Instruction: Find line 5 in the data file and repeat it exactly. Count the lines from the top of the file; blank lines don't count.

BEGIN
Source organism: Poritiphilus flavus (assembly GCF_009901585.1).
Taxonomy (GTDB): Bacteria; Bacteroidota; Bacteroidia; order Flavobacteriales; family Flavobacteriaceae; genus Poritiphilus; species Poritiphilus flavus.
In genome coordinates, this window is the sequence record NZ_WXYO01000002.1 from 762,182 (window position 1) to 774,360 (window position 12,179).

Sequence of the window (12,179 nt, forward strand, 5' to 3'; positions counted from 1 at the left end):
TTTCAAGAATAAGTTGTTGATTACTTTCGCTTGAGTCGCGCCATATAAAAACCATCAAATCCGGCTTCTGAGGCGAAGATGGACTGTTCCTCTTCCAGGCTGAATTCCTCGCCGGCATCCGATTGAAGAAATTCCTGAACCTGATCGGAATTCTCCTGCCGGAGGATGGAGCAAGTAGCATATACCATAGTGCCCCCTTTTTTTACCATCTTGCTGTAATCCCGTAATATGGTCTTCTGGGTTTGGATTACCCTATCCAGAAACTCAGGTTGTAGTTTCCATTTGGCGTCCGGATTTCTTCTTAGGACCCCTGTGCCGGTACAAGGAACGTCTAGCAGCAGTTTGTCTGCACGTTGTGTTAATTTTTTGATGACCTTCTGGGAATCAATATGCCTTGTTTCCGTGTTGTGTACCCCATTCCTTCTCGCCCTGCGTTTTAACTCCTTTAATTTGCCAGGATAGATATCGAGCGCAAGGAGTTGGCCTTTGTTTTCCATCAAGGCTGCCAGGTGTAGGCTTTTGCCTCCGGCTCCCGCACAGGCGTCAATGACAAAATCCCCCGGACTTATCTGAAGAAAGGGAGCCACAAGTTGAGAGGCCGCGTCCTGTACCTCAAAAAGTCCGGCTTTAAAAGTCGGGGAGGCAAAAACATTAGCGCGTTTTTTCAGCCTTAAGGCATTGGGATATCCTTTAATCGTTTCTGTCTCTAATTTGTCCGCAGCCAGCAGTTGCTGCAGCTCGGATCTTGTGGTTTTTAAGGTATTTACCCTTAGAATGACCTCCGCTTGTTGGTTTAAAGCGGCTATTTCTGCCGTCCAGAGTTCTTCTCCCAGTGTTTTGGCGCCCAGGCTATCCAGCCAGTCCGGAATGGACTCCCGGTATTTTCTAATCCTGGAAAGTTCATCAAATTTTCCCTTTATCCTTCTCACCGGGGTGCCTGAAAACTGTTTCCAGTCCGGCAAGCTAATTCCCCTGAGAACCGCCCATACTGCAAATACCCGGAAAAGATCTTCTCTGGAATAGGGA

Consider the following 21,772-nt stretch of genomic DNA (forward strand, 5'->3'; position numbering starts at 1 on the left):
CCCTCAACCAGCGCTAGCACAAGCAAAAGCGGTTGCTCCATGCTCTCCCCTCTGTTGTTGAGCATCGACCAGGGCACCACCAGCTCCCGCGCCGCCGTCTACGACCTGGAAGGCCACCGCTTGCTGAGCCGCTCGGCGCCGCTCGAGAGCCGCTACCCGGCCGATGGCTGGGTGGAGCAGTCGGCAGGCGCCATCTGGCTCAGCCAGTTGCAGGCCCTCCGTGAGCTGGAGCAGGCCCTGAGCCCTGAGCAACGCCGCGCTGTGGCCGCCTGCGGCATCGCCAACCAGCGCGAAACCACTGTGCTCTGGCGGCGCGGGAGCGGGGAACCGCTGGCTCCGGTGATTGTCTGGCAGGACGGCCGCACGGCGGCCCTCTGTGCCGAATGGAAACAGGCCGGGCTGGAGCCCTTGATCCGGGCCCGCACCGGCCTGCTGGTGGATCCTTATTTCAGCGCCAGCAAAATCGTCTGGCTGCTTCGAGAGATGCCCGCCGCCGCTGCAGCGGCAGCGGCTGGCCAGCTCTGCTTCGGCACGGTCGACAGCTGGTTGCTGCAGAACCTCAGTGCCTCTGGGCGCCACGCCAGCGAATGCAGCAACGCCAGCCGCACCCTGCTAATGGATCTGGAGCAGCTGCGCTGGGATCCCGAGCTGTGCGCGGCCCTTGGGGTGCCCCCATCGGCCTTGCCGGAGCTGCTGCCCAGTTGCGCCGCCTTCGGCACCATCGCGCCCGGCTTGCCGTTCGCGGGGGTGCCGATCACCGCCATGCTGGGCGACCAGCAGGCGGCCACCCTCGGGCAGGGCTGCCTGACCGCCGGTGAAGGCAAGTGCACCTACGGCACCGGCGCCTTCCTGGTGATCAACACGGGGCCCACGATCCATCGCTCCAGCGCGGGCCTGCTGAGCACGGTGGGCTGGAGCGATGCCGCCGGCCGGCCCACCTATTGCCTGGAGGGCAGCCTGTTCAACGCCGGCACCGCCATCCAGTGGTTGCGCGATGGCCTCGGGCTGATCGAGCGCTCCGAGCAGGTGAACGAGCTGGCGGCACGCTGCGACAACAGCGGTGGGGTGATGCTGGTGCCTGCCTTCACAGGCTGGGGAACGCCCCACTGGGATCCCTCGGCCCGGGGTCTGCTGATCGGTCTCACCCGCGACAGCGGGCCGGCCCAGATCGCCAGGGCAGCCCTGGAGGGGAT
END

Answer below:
TTTCAAGAATAAGTTGTTGATTACTTTCGCTTGAGTCGCGCCATATAAAAACCATCAAATCCGGCTTCTGAGGCGAAGATGGACTGTTCCTCTTCCAGGCTGAATTCCTCGCCGGCATCCGATTGAAGAAATTCCTGAACCTGATCGGAATTCTCCTGCCGGAGGATGGAGCAAGTAGCATATACCATAGTGCCCCCTTTTTTTACCATCTTGCTGTAATCCCGTAATATGGTCTTCTGGGTTTGGATTACCCTATCCAGAAACTCAGGTTGTAGTTTCCATTTGGCGTCCGGATTTCTTCTTAGGACCCCTGTGCCGGTACAAGGAACGTCTAGCAGCAGTTTGTCTGCACGTTGTGTTAATTTTTTGATGACCTTCTGGGAATCAATATGCCTTGTTTCCGTGTTGTGTACCCCATTCCTTCTCGCCCTGCGTTTTAACTCCTTTAATTTGCCAGGATAGATATCGAGCGCAAGGAGTTGGCCTTTGTTTTCCATCAAGGCTGCCAGGTGTAGGCTTTTGCCTCCGGCTCCCGCACAGGCGTCAATGACAAAATCCCCCGGACTTATCTGAAGAAAGGGAGCCACAAGTTGAGAGGCCGCGTCCTGTACCTCAAAAAGTCCGGCTTTAAAAGTCGGGGAGGCAAAAACATTAGCGCGTTTTTTCAGCCTTAAGGCATTGGGATATCCTTTAATCGTTTCTGTCTCTAATTTGTCCGCAGCCAGCAGTTGCTGCAGCTCGGATCTTGTGGTTTTTAAGGTATTTACCCTTAGAATGACCTCCGCTTGTTGGTTTAAAGCGGCTATTTCTGCCGTCCAGAGTTCTTCTCCCAGTGTTTTGGCGCCCAGGCTATCCAGCCAGTCCGGAATGGACTCCCGGTATTTTCTAATCCTGGAAAGTTCATCAAATTTTCCCTTTATCCTTCTCACCGGGGTGCCTGAAAACTGTTTCCAGTCCGGCAAGCTAATTCCCCTGAGAACCGCCCATACTGCAAATACCCGGAAAAGATCTTCTCTGGAATAGGGA